By Aaron Reiss
By Angelica Leicht
By Dianna Wray
By Aaron Reiss
By Camilo Smith
By Craig Malisow
By Jeff Balke
By Angelica Leicht
It doesn't stretch the imagination to envision a sleepless Bob Lanier, perhaps cradling a nightcap of warm milk, looking out over the darkened city from his condo at the Huntingdon and pondering life in a more media-friendly world.
Given the mayor's recent carping about negative coverage of his administration, such a world would celebrate rather than examine Houston and extol the virtues of the man who claims with a straight face to have stopped the decay in Houston that continues to plague other big cities.
Last week, Lanier took matters into his own hands at a massive $500-a-plate fundraiser in his honor at the Westin Galleria. The evening's post-meal program seemed intended as an interpretation of a Mickey Rooney and Judy Garland musical, complete with rosy scenarios, ditzy blonds and singing cops without side arms. And best of all, there was to be no real media to cast aspersions on the fantasy for the thousand or so movers and shakers who responded to Lanier's call of, "Hey, let's put on a show of our own."
Instead of Andy Hardy, what the customers got was an extravaganza that evoked the Mel Brooks classic movie The Producers, a farcical tale of a con artist and his accountant who purposely try to stage a Broadway flop, only to have it become a roaring success. The musical interlude, "Springtime for Hitler," featured buxom fräuleins and prancing storm troopers singing the praises of Der Fuehrer.
A considerably more benevolent theme imbued the BobFest, which broadcast sunny musical images of "gleaming sidewalks, neighborhoods so fine and 1,000 more policeman patrolling the streets."
And in case it suddenly occurred to all in attendance that they had each shelled out $500 to help a candidate who has no serious opponent and most likely won't have one come November, the opening number pointed out in three-four time that "Mayor Bob has made the city great for every one of us, and that's the reason we're all here tonight."
Well, almost everyone. The brochure promoting the show virtually screamed "must see." But on the day of the bash, Lanier flack Sara Turner told the media, "No way." Still, sensing an increased responsibility in this one-daily newspaper town, the Press dutifully dispatched a two-reporter team to monitor the shindig. Mayoral factotums Page Cullison and Robert Frelow Jr. greeted us cheerfully -- and often, turning up with a smile and a kind word whenever we ventured within spitting distance of anyone who appeared ready to say something.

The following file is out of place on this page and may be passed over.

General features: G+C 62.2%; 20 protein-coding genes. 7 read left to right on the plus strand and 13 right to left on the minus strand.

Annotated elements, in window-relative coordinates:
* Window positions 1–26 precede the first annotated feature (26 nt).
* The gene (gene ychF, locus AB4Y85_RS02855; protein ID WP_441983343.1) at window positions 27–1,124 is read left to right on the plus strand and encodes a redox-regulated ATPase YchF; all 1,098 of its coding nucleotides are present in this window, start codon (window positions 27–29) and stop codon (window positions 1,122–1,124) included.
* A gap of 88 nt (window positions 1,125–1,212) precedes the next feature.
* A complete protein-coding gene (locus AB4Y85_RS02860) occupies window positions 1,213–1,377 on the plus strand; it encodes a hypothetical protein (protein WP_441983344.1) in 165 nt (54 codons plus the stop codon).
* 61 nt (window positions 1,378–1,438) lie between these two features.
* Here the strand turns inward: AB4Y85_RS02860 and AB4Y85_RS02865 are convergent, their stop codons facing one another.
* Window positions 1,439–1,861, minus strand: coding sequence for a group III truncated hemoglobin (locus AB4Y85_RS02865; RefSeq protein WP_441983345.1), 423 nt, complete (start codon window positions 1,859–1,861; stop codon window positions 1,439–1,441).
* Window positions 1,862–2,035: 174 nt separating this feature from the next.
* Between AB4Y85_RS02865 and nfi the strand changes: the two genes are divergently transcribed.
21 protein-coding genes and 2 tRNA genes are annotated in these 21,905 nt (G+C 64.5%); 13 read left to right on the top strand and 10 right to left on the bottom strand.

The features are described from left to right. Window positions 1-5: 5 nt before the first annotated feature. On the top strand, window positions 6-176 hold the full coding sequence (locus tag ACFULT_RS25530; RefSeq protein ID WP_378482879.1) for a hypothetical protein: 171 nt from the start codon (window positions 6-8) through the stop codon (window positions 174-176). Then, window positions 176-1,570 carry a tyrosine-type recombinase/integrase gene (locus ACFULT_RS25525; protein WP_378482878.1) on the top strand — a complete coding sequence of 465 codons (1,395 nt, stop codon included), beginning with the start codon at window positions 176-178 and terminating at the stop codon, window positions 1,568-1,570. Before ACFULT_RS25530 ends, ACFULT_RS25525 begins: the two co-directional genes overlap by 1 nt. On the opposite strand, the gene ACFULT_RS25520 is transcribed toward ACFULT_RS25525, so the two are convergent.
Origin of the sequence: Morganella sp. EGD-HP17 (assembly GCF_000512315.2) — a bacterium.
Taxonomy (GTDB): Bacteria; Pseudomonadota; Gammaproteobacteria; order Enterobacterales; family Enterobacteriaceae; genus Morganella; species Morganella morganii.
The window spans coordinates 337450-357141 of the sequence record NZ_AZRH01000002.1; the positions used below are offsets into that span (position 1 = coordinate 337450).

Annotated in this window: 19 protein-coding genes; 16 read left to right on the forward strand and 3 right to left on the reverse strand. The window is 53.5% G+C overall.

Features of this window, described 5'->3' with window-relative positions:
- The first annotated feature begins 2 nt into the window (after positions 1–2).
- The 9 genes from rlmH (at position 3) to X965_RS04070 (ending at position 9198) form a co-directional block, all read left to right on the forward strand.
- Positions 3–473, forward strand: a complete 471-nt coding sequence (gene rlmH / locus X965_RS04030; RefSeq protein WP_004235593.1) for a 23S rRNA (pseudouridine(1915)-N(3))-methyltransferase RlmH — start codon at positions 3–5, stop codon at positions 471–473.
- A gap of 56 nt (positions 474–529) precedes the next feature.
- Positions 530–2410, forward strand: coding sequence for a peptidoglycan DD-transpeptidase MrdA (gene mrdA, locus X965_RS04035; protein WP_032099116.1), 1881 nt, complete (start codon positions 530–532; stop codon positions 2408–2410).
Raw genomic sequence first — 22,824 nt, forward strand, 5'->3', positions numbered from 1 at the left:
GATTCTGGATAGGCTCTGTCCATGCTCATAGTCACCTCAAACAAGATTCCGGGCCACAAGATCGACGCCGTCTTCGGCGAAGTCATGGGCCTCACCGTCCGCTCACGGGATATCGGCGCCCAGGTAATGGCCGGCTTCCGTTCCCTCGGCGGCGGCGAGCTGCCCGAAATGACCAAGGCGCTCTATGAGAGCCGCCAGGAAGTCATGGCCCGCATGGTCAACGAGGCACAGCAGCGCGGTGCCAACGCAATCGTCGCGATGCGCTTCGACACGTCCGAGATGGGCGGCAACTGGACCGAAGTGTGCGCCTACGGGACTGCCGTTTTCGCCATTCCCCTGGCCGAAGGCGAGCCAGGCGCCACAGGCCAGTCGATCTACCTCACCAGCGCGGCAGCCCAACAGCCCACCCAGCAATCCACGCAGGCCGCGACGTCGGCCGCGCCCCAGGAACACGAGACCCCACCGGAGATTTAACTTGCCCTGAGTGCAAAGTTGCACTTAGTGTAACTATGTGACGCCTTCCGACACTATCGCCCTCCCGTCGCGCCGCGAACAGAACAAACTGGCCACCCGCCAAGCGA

But cognizant of the image-making power of the evening (the fundraiser, of course, gave fair warning of Lanier's deep campaign pockets to any potential challengers), the mayoral functionaries paid scant attention to the television cameramen, who, unencumbered by their nosy reporter sidekicks, were permitted token forays into the packed reception in the anteroom outside the main ballroom. There, a smattering of ambitious councilmembers, including future mayoral contender Helen Huey, probable at-large Position 2 hopeful Joe Roach and, in an interesting turn, Lanier irritant and all-but-declared candidate for controller Lloyd Kelley mixed with the predictable herd of contractors, downtown power lawyers and assorted politicos.
Despite the presence of Congressman Ken Bentsen, county Democratic Chairman David Mincberg and his wife, Cathy, a Houston school trustee, it was strictly B-list, however. The real powers behind Lanier, such as Metro board chairman Billy Burge and lawyer Joe B. Allen, chatted at a more select pre-dinner reception elsewhere in the hotel.
For the main event inside the ballroom, the assembled settled around 124 ten-seat tables packed wall-to-wall before a stage sporting a panorama of the downtown skyline and bracketed by red "3 Peat" banners. The message was obvious, though Mayor Bob played coy all evening about declaring his intent to stand for a third term. Some of Lanier's boosters even seemed a bit impatient to drop the posturing. Event chairman Meredith Long offered the incumbent this bit of advice from the podium: "There's no such thing as being a little bit pregnant."
Meanwhile, as the multitudes dug into a spinach and fruit salad topped with walnuts, Cullison and Frelow were going hungry, haplessly trailing the two Press reporters through the crowd. Shortly after term limits guru Clymer Wright happened by and expressed shock that the mayor's folks planned to eject the media from the party, the two media keepers finally appealed to Dave Walden, Lanier's pugnacious co-chief of staff, for help.
Widely known as the administration's enforcer, Walden provided an abrupt change of style from the firm but polite pleadings of Cullison and Frelow.
"I want your ass out of here, and I will cause a scene," threatened Walden. "And you are a true jerk," he added, addressing just one member of the Press' tag team. "What makes you so much more special that the other media, other than charm and good looks?"
Keeping our hands in full view, we answered that the media has the right to cover an event in which an elected official is sucking nearly a million dollars into his campaign account from special interests making those contributions largely because of the power of his office. We added that we believed it was worth making a scene over.